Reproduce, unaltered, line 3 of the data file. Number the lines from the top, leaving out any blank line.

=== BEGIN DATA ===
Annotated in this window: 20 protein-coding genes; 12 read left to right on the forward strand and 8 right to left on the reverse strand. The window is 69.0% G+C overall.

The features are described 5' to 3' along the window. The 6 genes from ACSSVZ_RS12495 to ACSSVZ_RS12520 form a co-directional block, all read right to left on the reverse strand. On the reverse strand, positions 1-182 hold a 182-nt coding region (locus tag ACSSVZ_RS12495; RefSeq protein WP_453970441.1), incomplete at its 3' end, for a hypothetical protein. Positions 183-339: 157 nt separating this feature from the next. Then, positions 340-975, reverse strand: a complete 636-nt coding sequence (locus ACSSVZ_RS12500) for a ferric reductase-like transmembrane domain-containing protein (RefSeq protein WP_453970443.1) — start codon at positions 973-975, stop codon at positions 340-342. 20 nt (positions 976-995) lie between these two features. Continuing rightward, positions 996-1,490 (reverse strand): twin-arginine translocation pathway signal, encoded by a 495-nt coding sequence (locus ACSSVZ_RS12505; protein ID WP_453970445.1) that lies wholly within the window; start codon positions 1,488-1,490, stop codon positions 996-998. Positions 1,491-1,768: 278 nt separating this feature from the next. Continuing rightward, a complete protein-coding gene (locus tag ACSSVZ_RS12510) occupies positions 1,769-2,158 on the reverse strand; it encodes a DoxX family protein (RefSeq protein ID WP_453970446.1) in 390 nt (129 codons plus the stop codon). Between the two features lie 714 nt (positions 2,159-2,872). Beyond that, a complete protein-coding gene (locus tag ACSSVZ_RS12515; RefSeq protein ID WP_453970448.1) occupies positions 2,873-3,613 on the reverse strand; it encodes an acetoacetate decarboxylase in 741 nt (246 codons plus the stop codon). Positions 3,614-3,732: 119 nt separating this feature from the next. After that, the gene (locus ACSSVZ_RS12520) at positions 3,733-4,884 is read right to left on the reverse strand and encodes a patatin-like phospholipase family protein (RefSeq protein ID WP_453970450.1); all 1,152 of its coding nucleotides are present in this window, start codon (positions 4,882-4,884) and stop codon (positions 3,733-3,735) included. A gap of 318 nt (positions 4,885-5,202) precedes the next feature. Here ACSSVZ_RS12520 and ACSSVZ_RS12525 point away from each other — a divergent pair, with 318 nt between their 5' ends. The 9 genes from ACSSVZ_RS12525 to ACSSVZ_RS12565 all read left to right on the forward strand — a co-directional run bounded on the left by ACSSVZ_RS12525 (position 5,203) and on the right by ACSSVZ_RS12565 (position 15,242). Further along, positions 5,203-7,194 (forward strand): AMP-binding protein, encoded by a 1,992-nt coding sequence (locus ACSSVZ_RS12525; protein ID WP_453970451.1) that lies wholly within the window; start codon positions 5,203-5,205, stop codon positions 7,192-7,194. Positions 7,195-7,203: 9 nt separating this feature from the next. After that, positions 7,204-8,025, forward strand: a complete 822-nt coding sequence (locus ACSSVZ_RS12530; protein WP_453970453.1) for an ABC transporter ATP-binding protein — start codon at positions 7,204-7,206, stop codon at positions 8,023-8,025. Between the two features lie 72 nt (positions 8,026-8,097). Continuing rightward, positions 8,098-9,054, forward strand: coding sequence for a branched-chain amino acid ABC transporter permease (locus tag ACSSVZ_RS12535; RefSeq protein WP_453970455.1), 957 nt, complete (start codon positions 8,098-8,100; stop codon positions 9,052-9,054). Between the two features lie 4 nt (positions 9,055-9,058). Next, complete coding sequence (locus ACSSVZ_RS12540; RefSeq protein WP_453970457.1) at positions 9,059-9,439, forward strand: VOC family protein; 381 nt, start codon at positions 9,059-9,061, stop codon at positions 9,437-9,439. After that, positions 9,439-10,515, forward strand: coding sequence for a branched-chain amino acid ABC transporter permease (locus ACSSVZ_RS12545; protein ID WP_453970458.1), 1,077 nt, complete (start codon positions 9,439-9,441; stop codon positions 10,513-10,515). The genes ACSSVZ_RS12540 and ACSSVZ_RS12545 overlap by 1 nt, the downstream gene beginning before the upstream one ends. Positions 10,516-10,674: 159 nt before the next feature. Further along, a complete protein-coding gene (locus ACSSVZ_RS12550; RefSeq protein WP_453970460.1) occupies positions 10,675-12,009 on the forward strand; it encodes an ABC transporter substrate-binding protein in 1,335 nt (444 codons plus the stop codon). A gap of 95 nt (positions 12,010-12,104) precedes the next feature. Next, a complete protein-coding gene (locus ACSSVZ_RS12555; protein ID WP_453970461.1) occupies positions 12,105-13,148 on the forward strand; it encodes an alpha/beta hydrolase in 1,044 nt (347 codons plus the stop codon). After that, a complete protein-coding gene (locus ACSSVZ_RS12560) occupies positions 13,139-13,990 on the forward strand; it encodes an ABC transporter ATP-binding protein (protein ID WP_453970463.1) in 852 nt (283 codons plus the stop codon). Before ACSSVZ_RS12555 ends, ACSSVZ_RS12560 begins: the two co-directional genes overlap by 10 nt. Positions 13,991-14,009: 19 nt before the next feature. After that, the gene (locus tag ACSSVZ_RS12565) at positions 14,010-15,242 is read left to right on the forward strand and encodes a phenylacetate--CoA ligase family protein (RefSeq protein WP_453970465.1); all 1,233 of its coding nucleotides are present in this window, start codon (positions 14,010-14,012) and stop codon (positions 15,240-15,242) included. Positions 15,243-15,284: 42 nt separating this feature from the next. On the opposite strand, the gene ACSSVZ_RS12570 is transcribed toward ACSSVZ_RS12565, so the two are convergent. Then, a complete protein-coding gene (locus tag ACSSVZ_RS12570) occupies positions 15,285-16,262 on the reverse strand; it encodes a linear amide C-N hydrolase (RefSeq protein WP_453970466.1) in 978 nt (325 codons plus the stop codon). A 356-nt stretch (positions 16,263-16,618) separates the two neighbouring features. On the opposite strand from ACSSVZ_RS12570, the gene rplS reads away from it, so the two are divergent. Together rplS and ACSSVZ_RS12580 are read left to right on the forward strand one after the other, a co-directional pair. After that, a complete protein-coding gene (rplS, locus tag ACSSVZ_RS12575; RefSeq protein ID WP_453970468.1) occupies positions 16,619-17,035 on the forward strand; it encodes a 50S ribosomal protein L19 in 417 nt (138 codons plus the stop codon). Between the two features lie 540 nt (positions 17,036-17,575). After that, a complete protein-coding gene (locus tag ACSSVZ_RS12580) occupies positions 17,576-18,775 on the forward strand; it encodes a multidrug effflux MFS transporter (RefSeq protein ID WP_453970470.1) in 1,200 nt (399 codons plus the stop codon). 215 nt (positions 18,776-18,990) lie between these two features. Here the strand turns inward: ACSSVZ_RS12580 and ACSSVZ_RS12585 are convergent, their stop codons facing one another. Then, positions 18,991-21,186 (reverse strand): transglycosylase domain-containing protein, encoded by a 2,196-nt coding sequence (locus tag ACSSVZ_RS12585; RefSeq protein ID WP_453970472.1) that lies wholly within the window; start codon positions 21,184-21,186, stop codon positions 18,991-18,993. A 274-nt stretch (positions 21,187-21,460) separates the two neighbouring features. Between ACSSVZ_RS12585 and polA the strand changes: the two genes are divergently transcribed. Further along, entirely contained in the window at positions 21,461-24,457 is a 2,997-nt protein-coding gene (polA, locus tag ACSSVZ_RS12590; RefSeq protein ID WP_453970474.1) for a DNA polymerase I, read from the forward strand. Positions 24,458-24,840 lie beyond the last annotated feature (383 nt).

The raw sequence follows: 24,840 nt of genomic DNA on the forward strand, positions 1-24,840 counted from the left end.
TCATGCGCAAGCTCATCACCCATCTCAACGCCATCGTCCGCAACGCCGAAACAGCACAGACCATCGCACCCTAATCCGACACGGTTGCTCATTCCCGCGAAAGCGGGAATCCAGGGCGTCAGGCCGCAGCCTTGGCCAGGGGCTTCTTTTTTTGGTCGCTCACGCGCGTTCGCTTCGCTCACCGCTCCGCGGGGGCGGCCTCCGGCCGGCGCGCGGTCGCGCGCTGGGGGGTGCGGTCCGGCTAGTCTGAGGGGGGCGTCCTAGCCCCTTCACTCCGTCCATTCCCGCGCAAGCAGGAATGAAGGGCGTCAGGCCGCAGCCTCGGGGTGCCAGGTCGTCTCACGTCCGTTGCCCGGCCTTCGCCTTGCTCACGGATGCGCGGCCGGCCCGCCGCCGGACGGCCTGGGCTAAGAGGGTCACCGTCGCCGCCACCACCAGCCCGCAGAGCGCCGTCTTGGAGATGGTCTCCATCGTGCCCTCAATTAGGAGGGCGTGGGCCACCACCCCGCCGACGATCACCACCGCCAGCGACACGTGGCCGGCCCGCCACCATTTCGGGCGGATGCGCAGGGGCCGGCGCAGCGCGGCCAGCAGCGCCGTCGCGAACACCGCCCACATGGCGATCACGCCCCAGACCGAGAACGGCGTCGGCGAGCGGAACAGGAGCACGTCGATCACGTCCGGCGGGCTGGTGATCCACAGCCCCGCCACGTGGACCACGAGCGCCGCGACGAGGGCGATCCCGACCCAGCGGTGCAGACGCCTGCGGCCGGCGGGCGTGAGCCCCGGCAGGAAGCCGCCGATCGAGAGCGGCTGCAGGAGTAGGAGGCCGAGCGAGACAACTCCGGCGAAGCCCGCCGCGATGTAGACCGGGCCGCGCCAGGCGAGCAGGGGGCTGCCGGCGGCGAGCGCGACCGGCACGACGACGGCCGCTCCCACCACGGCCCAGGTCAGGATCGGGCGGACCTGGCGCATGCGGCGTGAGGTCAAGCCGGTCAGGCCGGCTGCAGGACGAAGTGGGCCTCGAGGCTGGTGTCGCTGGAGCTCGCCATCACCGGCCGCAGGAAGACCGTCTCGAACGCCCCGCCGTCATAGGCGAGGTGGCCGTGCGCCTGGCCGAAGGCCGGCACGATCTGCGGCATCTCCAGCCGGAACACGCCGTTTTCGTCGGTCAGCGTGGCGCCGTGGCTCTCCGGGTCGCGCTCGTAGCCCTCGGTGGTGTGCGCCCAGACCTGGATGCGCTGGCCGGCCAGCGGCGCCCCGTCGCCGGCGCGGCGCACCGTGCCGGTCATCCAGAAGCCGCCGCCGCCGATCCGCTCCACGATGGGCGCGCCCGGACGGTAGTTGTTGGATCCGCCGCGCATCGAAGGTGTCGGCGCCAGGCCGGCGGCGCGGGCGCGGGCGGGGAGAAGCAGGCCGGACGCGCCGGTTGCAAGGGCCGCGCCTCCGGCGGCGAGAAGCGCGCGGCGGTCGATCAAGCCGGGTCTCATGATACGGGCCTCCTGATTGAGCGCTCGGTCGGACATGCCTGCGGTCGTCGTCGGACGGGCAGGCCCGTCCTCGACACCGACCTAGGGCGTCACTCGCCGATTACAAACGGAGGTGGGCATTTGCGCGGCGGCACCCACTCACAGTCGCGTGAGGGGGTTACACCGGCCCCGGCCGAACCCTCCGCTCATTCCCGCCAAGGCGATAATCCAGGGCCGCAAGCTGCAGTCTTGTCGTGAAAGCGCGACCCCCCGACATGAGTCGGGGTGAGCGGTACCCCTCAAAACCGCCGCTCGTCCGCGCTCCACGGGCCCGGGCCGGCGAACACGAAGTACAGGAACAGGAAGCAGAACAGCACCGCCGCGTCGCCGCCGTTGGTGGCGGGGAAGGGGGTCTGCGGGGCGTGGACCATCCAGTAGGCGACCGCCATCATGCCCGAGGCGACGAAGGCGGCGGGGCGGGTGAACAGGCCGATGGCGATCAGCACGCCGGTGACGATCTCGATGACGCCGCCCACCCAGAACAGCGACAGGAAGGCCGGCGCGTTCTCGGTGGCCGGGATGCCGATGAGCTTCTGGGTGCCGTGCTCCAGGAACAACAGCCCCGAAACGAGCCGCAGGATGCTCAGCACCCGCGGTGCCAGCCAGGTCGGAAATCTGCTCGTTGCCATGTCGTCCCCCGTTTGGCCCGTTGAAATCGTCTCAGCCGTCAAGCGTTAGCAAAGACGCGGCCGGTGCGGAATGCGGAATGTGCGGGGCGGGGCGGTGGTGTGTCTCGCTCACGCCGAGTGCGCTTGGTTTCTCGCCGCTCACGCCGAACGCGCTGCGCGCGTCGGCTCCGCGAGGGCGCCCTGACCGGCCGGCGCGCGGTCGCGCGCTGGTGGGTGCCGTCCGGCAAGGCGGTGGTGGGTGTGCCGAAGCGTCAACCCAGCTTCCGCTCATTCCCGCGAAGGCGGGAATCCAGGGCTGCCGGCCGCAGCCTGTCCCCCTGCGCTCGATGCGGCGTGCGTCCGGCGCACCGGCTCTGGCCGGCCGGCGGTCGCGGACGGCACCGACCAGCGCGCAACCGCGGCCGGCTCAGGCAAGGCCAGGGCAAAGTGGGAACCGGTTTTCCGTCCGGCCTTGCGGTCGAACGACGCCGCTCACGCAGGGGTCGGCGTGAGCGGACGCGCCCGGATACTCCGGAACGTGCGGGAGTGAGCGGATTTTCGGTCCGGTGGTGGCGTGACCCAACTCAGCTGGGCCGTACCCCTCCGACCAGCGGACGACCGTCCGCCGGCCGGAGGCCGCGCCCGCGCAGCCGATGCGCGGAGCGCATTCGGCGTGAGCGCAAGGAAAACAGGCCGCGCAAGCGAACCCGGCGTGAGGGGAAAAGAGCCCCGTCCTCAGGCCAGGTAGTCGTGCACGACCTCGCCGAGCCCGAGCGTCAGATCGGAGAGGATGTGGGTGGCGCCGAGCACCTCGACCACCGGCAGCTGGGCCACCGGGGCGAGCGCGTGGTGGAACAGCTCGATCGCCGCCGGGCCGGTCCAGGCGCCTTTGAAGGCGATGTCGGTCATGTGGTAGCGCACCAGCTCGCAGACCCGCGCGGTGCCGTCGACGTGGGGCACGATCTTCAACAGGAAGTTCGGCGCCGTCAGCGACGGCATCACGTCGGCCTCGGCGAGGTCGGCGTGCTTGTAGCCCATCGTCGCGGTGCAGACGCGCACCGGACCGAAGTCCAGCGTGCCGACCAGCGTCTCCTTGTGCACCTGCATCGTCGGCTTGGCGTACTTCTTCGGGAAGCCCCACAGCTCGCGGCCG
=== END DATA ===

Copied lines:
The raw sequence follows: 24,840 nt of genomic DNA on the forward strand, positions 1-24,840 counted from the left end.